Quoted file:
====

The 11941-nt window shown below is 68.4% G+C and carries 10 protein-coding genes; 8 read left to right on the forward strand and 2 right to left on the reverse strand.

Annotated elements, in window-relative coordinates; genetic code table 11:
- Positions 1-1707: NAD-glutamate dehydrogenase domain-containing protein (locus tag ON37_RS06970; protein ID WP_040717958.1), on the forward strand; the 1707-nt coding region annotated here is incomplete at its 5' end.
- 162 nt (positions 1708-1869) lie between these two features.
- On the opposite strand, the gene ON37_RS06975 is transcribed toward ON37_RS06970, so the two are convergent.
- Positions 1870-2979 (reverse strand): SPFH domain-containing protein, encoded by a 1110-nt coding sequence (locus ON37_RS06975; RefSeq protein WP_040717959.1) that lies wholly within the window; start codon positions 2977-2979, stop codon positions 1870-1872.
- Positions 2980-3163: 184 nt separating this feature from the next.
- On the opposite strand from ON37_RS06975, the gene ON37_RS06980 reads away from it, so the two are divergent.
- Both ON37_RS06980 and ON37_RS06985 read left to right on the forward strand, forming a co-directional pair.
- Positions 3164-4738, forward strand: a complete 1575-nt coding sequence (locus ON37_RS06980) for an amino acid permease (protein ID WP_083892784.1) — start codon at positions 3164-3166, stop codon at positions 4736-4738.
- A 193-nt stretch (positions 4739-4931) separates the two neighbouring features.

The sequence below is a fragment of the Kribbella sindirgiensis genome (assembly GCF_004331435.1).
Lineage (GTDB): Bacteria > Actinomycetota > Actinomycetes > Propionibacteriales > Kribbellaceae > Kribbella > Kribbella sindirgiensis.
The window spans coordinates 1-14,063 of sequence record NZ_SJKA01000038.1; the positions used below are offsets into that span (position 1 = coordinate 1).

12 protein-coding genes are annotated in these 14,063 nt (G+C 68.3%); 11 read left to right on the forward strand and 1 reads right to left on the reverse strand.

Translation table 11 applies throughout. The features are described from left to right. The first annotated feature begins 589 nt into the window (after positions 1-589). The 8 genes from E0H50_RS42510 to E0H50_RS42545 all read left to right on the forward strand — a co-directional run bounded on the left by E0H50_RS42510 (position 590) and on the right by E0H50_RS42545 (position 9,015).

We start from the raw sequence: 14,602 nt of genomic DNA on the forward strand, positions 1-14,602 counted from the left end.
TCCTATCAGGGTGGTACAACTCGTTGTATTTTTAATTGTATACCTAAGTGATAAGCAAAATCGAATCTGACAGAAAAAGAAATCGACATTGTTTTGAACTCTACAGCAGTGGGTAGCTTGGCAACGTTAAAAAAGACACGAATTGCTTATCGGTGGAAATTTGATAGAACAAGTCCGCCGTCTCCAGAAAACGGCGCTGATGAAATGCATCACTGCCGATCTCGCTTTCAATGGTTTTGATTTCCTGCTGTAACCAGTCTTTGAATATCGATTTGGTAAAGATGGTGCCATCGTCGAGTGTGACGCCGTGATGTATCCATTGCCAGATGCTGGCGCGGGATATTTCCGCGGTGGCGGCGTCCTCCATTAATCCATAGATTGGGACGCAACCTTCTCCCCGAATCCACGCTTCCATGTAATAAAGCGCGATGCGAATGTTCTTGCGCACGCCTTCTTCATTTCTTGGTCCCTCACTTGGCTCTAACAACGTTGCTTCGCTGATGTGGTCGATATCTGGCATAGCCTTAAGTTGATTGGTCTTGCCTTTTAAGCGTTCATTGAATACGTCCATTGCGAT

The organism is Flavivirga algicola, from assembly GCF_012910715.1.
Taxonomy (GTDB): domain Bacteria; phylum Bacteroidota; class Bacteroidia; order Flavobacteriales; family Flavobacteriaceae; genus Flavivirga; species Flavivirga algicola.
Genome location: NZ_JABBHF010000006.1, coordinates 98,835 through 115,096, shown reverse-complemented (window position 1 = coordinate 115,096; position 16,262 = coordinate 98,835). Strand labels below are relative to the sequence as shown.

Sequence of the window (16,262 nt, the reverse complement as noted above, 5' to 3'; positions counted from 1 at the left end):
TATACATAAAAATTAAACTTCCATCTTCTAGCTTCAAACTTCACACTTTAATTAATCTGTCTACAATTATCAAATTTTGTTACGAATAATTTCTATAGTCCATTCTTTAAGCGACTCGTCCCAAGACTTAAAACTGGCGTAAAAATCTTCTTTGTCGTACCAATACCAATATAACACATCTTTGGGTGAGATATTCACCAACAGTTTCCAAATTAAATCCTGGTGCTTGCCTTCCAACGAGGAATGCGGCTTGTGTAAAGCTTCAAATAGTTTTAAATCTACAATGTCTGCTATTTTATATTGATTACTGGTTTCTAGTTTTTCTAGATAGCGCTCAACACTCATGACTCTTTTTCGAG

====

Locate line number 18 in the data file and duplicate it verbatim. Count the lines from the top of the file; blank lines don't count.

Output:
TCCTATCAGGGTGGTACAACTCGTTGTATTTTTAATTGTATACCTAAGTGATAAGCAAAATCGAATCTGACAGAAAAAGAAATCGACATTGTTTTGAACTCTACAGCAGTGGGTAGCTTGGCAACGTTAAAAAAGACACGAATTGCTTATCGGTGGAAATTTGATAGAACAAGTCCGCCGTCTCCAGAAAACGGCGCTGATGAAATGCATCACTGCCGATCTCGCTTTCAATGGTTTTGATTTCCTGCTGTAACCAGTCTTTGAATATCGATTTGGTAAAGATGGTGCCATCGTCGAGTGTGACGCCGTGATGTATCCATTGCCAGATGCTGGCGCGGGATATTTCCGCGGTGGCGGCGTCCTCCATTAATCCATAGATTGGGACGCAACCTTCTCCCCGAATCCACGCTTCCATGTAATAAAGCGCGATGCGAATGTTCTTGCGCACGCCTTCTTCATTTCTTGGTCCCTCACTTGGCTCTAACAACGTTGCTTCGCTGATGTGGTCGATATCTGGCATAGCCTTAAGTTGATTGGTCTTGCCTTTTAAGCGTTCATTGAATACGTCCATTGCGAT